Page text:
Chinese President Xi Jinping has become one of the top trending topics on Twitter amid unsubstantiated reports that he is under house arrest and China is in the midst of a military coup.
Xi and the phrase #ChinaCoup trended on social media after tens of thousands of users spread unverified rumors that the president was arrested and ousted by the People’s Liberation Army of China.
This speculation, which has not been discussed by reputable sources, came as hardly any commercial flights will fly over the capital Beijing on Saturday, and all trains and buses from Beijing will also be canceled, according to unconfirmed reports.
The Beijing Capital Airport website shows that several flights from the Chinese capital have been cancelled; but many others are still planned or have already landed. There were also reports that fighting was canceled during a planned military exercise.
A widely shared video posted to Twitter is also said to show a line of military vehicles up to 80 kilometers long moving towards Beijing amid reports of a Sept. 22 military coup.
However, the video is less than a minute long and therefore does not show whether the line of military vehicles extends 80 km. It’s not confirmed when or where the film was filmed, or that the convoy is heading to Beijing as part of a military coup.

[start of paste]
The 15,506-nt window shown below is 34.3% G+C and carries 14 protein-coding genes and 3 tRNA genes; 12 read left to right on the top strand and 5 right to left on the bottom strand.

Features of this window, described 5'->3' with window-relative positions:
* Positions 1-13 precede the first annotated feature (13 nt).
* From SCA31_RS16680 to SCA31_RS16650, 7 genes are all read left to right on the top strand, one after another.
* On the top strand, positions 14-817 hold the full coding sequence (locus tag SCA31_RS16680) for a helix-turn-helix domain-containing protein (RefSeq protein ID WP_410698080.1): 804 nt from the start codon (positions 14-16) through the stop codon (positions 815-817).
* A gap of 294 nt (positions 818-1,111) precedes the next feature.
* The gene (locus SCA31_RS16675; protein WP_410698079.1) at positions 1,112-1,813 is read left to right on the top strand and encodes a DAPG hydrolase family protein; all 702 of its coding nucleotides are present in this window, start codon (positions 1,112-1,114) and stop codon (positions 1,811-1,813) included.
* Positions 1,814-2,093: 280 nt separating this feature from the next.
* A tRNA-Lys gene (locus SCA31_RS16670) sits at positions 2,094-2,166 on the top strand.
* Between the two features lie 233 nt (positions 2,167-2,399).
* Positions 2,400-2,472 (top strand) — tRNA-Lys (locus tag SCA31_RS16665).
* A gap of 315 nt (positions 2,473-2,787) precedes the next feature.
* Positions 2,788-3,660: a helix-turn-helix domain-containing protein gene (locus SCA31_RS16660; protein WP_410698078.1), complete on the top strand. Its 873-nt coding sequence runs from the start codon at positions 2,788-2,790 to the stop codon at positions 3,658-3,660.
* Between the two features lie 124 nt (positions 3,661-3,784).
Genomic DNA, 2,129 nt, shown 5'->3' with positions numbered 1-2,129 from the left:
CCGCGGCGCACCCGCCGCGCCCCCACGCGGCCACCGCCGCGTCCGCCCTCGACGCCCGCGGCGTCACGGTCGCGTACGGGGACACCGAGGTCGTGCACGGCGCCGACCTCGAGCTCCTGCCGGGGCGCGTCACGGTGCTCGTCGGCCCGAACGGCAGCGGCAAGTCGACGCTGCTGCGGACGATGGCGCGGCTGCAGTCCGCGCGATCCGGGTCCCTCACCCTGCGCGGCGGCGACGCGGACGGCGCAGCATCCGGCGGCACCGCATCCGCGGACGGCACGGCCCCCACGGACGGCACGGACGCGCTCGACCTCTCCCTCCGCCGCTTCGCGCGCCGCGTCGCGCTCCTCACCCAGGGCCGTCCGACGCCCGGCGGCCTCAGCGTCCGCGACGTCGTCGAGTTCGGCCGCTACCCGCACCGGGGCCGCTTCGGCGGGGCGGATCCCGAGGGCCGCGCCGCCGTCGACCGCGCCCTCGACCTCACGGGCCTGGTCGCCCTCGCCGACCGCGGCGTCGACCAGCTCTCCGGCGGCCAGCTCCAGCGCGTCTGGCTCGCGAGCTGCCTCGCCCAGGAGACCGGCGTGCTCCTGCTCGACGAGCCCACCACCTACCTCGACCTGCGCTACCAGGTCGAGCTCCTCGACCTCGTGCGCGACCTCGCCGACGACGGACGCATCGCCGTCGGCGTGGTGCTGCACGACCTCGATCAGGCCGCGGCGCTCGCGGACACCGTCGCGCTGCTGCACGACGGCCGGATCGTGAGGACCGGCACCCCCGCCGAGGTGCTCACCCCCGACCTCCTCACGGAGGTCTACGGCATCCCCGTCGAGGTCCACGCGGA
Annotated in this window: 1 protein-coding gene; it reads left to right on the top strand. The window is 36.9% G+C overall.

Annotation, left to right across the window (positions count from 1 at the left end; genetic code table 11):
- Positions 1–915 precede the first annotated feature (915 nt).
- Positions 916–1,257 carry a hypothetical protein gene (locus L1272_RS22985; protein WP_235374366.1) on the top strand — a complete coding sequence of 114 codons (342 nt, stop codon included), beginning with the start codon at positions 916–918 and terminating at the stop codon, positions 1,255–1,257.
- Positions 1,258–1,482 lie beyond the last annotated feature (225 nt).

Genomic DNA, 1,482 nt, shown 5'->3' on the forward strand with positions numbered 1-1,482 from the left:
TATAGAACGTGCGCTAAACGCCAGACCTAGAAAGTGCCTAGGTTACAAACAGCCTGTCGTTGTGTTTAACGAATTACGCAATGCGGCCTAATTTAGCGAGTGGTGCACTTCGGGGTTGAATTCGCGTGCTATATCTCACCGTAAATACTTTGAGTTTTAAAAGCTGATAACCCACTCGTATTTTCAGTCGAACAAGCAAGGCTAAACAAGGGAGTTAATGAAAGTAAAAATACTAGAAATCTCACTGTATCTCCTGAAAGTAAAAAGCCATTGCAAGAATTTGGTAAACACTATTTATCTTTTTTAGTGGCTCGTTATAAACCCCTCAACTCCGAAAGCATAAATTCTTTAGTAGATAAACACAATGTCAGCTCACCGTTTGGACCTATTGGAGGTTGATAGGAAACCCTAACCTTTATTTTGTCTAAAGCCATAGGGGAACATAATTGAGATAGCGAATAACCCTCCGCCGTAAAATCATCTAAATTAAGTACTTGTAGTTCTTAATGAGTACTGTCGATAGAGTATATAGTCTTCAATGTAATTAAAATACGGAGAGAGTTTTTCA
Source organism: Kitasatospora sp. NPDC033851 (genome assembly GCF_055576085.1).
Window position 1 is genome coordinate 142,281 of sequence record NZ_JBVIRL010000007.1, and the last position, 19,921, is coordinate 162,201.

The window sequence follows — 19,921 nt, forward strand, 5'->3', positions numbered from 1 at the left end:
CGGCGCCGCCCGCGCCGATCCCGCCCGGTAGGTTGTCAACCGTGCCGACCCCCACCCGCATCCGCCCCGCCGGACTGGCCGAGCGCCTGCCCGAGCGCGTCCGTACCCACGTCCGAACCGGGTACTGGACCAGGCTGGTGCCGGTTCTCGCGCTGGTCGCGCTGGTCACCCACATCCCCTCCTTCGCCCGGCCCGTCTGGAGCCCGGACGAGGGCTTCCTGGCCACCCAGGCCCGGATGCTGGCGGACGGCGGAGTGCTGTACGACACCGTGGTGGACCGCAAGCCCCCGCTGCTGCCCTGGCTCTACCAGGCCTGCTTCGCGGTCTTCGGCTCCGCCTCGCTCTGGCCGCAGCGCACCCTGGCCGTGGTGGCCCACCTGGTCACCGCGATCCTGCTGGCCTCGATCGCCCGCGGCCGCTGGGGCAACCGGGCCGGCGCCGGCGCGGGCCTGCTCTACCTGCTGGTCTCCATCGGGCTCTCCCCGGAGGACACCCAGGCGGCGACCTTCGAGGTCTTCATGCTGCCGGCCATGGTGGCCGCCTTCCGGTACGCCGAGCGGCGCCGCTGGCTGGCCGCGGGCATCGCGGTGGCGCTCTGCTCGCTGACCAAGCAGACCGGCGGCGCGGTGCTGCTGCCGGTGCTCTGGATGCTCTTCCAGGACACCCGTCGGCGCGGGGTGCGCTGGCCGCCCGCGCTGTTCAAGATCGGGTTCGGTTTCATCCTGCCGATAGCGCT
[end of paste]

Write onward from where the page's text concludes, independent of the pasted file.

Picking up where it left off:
The rumor was also fueled by Indian politician Subramanian Swamy, who tweeted his 10 million followers on Saturday: “New rumor to be verified: Is Xi Jingping [sic] Under house arrest in Beijing? When Xi was in Samarkand recently, Chinese Communist Party leaders should have removed Xi from leading the Party’s army. Then came house arrest. That’s the rumor.”
In a series of tweets, Drew Thompson, a former Defense Department official for China, Taiwan and Mongolia, called the rumors “complete untruth”.
“The rumor that Xi Jinping has been arrested has legs because it is such a sensitive political moment in China and the recent trials (and convictions) of longtime senior officials are creating a greenhouse atmosphere,” Thompson wrote.
“The open discussion of opposition to Xi makes the rumors plausible. Despite the lack of evidence that Xi faces internal opposition, speculation continues. This increases the plausibility of the rumor or hope for some that Xi will be arrested.”
Frida Ghitis, a world affairs columnist and former CNN correspondent, also dismissed the “wild rumours” from China.
“Social media is rife with claims that there has been a coup in China, that Xi Jinping is under house arrest. But there is no evidence that this is true.”
President Xi was recently at the Shanghai Cooperation Organization (SCO) leaders’ summit in Samarkand, Uzbekistan, where he held talks with Russian President Vladimir Putin.
news week has asked the Chinese Foreign Ministry for comment.
https://www.newsweek.com/xi-jinping-house-arrest-china-military-coup-rumors-1746014 Xi Jinping online trends amid coup rumors and canceled flights